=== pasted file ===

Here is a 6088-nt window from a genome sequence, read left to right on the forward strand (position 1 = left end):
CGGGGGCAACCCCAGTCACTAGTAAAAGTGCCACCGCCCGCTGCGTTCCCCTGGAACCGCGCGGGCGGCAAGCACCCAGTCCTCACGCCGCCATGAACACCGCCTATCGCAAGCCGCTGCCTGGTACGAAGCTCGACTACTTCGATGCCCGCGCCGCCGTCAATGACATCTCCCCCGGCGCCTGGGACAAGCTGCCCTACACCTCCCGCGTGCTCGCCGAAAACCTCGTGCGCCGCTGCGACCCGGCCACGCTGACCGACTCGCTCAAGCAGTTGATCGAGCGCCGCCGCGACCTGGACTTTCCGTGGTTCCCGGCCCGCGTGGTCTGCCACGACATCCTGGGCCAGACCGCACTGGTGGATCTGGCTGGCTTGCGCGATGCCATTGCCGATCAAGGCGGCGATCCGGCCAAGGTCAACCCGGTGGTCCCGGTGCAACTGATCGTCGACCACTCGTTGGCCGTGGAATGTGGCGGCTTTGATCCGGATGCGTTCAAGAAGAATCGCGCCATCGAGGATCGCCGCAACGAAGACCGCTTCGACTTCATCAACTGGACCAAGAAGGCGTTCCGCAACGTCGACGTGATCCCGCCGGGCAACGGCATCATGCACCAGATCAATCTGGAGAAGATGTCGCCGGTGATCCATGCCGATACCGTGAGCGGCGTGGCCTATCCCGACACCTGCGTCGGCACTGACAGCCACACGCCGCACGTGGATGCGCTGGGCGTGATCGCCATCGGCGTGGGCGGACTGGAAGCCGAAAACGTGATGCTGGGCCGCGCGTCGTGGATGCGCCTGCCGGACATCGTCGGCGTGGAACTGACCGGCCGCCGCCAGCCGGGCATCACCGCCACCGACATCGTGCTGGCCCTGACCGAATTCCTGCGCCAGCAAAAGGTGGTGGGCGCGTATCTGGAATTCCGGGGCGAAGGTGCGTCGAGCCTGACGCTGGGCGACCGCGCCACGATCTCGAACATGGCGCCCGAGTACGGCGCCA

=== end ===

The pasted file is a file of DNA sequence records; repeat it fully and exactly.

Here is a 6088-nt window from a genome sequence, read left to right on the forward strand (position 1 = left end):
CGGGGGCAACCCCAGTCACTAGTAAAAGTGCCACCGCCCGCTGCGTTCCCCTGGAACCGCGCGGGCGGCAAGCACCCAGTCCTCACGCCGCCATGAACACCGCCTATCGCAAGCCGCTGCCTGGTACGAAGCTCGACTACTTCGATGCCCGCGCCGCCGTCAATGACATCTCCCCCGGCGCCTGGGACAAGCTGCCCTACACCTCCCGCGTGCTCGCCGAAAACCTCGTGCGCCGCTGCGACCCGGCCACGCTGACCGACTCGCTCAAGCAGTTGATCGAGCGCCGCCGCGACCTGGACTTTCCGTGGTTCCCGGCCCGCGTGGTCTGCCACGACATCCTGGGCCAGACCGCACTGGTGGATCTGGCTGGCTTGCGCGATGCCATTGCCGATCAAGGCGGCGATCCGGCCAAGGTCAACCCGGTGGTCCCGGTGCAACTGATCGTCGACCACTCGTTGGCCGTGGAATGTGGCGGCTTTGATCCGGATGCGTTCAAGAAGAATCGCGCCATCGAGGATCGCCGCAACGAAGACCGCTTCGACTTCATCAACTGGACCAAGAAGGCGTTCCGCAACGTCGACGTGATCCCGCCGGGCAACGGCATCATGCACCAGATCAATCTGGAGAAGATGTCGCCGGTGATCCATGCCGATACCGTGAGCGGCGTGGCCTATCCCGACACCTGCGTCGGCACTGACAGCCACACGCCGCACGTGGATGCGCTGGGCGTGATCGCCATCGGCGTGGGCGGACTGGAAGCCGAAAACGTGATGCTGGGCCGCGCGTCGTGGATGCGCCTGCCGGACATCGTCGGCGTGGAACTGACCGGCCGCCGCCAGCCGGGCATCACCGCCACCGACATCGTGCTGGCCCTGACCGAATTCCTGCGCCAGCAAAAGGTGGTGGGCGCGTATCTGGAATTCCGGGGCGAAGGTGCGTCGAGCCTGACGCTGGGCGACCGCGCCACGATCTCGAACATGGCGCCCGAGTACGGCGCCA